Short courses in finance and banking
(Published in The Canadian Newcomer)
By Sergio Granillo
One of the main concerns when you come to Canada is to get your credentials recognized, to make valid your University degree and your professional experience. It is hard to accept that, at least for a while, you have to start a new career.
And the fact of thinking of developing new skills in a different professional area makes a big difference between getting a ‘survival job’ –and staying there for a long time- and making that job a new career path.
This is about my personal experience. I have a degree in Communications, more than 15 years working in marketing, public relations and journalism. Shortly after my arrival, I approached to some orientation centres and workshops to learn how to make a resume according to the Canadian workplace.
Networking, a word new to me, came across in this workshop; a very useful tactic to get a job and to move up in the workplace. Luckily, I started my networking among the other newcomers in the group and attended to different orientation conferences.
It was November 2005, in a motivational conference in Toronto Region Immigrant Employment Council (TRIEC) that I met Stella Mejia, she worked for another organization created to advise immigrants, COSTI.
Originally known as Centro Organizzativo Scuole Tecniche Italiane (COSTI), is now COSTI Immigrant Services a multicultural agency that helps immigrants in the Greater Toronto Area.
I explained Stella that I had found a ‘survival job’ in a bank as a teller and that it made me feel frustrated. She gave me a peace of advice: ‘If you can access training programs in that job, take them, doesn’t matter that it is not related to your background. It’s like a free university!’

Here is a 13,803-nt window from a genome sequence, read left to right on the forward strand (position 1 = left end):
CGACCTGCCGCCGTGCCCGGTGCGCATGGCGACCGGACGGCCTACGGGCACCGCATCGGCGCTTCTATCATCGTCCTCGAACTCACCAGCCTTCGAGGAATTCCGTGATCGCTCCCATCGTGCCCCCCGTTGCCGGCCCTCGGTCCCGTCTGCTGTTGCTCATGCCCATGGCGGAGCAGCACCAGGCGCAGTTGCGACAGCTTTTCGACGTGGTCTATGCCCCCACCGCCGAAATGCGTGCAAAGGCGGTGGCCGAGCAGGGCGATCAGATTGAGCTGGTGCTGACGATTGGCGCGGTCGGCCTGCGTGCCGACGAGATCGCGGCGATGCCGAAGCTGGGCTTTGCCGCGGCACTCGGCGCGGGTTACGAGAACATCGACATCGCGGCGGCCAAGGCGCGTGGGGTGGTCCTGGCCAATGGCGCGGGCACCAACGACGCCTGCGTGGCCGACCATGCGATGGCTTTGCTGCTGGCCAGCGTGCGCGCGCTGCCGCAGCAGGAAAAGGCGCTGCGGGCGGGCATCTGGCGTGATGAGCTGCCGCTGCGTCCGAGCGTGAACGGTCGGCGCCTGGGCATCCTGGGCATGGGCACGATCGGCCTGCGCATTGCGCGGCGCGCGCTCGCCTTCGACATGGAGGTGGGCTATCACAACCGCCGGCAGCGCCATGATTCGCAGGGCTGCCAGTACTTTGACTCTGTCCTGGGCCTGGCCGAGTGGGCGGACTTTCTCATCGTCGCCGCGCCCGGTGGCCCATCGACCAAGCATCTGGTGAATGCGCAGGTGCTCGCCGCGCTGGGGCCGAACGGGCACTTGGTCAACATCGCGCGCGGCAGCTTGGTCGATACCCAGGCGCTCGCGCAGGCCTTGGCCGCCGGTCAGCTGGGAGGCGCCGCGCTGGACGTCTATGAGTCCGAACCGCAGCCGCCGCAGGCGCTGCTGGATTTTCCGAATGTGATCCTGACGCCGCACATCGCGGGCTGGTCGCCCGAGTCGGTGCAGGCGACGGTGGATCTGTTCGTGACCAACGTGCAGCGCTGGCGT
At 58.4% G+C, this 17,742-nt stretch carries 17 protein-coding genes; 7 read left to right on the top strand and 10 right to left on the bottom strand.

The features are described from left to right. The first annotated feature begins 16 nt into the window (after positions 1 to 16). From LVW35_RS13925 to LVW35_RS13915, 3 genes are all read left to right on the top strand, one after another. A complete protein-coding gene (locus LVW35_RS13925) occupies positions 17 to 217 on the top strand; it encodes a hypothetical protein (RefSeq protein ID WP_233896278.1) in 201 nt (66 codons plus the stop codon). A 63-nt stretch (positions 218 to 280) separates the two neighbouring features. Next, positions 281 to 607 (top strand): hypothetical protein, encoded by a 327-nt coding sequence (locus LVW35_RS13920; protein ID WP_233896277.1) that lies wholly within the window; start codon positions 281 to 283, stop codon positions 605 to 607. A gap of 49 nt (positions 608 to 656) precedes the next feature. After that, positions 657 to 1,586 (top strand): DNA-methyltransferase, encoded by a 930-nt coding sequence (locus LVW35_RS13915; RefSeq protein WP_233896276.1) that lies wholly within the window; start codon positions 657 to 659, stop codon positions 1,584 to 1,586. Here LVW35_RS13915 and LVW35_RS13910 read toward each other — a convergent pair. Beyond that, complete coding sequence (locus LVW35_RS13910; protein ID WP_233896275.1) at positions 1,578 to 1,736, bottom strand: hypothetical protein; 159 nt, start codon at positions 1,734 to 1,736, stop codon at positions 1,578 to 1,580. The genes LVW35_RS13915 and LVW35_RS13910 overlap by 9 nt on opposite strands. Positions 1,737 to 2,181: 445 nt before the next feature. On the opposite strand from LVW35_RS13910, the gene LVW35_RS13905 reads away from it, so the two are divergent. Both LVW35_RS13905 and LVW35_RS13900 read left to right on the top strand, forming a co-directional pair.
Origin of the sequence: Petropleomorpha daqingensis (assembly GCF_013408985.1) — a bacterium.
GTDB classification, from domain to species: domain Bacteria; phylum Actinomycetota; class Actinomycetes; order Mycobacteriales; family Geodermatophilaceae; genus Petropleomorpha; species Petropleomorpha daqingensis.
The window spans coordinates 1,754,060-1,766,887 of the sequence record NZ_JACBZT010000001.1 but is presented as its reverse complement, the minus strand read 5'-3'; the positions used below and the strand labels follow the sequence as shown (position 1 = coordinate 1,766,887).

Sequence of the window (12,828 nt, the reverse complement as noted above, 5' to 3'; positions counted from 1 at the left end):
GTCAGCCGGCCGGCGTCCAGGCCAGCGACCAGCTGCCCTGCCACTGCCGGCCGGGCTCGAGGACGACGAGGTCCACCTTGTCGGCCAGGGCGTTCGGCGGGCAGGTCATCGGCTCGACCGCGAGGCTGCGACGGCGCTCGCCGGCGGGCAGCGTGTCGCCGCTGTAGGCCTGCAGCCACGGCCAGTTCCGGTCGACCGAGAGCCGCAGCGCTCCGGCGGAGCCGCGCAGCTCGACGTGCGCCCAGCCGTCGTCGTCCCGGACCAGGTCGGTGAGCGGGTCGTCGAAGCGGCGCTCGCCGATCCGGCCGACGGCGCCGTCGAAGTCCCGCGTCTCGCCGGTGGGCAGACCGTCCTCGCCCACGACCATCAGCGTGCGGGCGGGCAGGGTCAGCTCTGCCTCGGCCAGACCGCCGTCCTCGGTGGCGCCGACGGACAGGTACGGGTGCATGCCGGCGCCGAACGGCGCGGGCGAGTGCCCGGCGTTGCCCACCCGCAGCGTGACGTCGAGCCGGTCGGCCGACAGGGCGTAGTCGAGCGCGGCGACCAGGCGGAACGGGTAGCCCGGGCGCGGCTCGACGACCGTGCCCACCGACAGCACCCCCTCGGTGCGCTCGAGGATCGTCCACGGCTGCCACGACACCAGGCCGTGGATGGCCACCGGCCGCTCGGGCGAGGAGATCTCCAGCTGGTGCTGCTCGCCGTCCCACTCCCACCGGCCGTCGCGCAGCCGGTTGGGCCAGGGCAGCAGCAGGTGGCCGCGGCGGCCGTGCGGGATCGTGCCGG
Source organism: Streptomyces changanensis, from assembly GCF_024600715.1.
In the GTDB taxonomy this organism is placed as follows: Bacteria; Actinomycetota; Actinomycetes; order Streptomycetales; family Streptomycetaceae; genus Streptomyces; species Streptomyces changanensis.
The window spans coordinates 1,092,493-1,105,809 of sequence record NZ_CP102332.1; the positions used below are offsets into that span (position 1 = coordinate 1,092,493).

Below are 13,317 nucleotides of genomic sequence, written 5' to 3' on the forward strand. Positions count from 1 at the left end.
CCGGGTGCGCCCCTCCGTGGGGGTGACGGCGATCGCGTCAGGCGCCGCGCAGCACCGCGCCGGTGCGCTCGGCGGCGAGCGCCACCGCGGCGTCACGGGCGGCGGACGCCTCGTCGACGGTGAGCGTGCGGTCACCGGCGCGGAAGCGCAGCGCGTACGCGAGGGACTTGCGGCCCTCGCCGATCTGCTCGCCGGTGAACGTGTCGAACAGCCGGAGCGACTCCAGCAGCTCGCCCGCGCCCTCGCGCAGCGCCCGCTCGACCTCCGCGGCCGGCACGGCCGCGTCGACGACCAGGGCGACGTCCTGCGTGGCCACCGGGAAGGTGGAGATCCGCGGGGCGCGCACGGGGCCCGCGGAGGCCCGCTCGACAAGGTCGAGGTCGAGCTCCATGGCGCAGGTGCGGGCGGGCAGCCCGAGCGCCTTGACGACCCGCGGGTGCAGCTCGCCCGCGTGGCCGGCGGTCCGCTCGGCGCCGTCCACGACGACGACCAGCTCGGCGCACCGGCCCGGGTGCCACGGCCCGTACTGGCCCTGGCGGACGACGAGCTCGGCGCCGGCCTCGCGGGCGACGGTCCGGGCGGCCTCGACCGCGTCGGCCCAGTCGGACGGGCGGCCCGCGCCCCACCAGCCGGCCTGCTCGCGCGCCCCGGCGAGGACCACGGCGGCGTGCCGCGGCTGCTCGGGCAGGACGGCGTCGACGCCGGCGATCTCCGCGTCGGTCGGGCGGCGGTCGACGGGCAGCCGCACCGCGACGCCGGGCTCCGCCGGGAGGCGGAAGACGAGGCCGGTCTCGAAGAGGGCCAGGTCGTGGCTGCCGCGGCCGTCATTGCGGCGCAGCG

It is not easy to accept. But you learn how important that mindset can be. So, I was trained first as a teller, and then I kept learning all I could, as I saw the time passing by and didn’t find a job in my career.
Anyhow, in the same meeting I got connected to a group of newcomers, all of them with a background in Marketing and Communications, who had created a group called CAMP, where people new to Canada met to join efforts trying to break in that industry.
This way, I tackled two areas in my life, pay the bills working as a teller, but preserved my long term goal, getting a job in Communications.
If you can not find that ‘dream job’, you need to find the way of not getting stock in a sort of comfort zone and assess the possibility of growing in a new career path.
And here comes another piece of advice I got:
“Forget about your degree, it is no going to open the doors here; in this company you need to have a licence to sell mutual funds, that course will open doors”.
Luis Flores, a Mexican investment advisor in the bank, told me so. He studied in the same private university that I attended to.
The fist thing I thought was, I am not giving up my search or rip off my diploma. It is hard to take, but what he told me was true.
Even my idea of moving up in the financial industry was not becoming an account manager, position where this licence is required. Later I realized that you need that accreditation to get better jobs in the bank.
The Canadian Securities Institute (CSI) offers these courses. The basic ones are the Canadian Securities Course (CSC) and the Investment Funds in Canada (IFC). The cost is $ 995.00 and $ 350.00, respectively. They are self-study courses, so you can organize your study time. Within a year, you cab book the date to present the exam. If you succeed, then you get your licence, which is valid for a couple of years.
I have lost the opportunity to get better jobs because I didn’t have any of these courses. Finally, decided to enrol in one of them and I realized that they are providing me with a better understanding of the industry where I am on. It can give me tools to build up a new career. And I have been able to transfer some of my previous experience and skills to enhance my performance and thrive for better opportunities.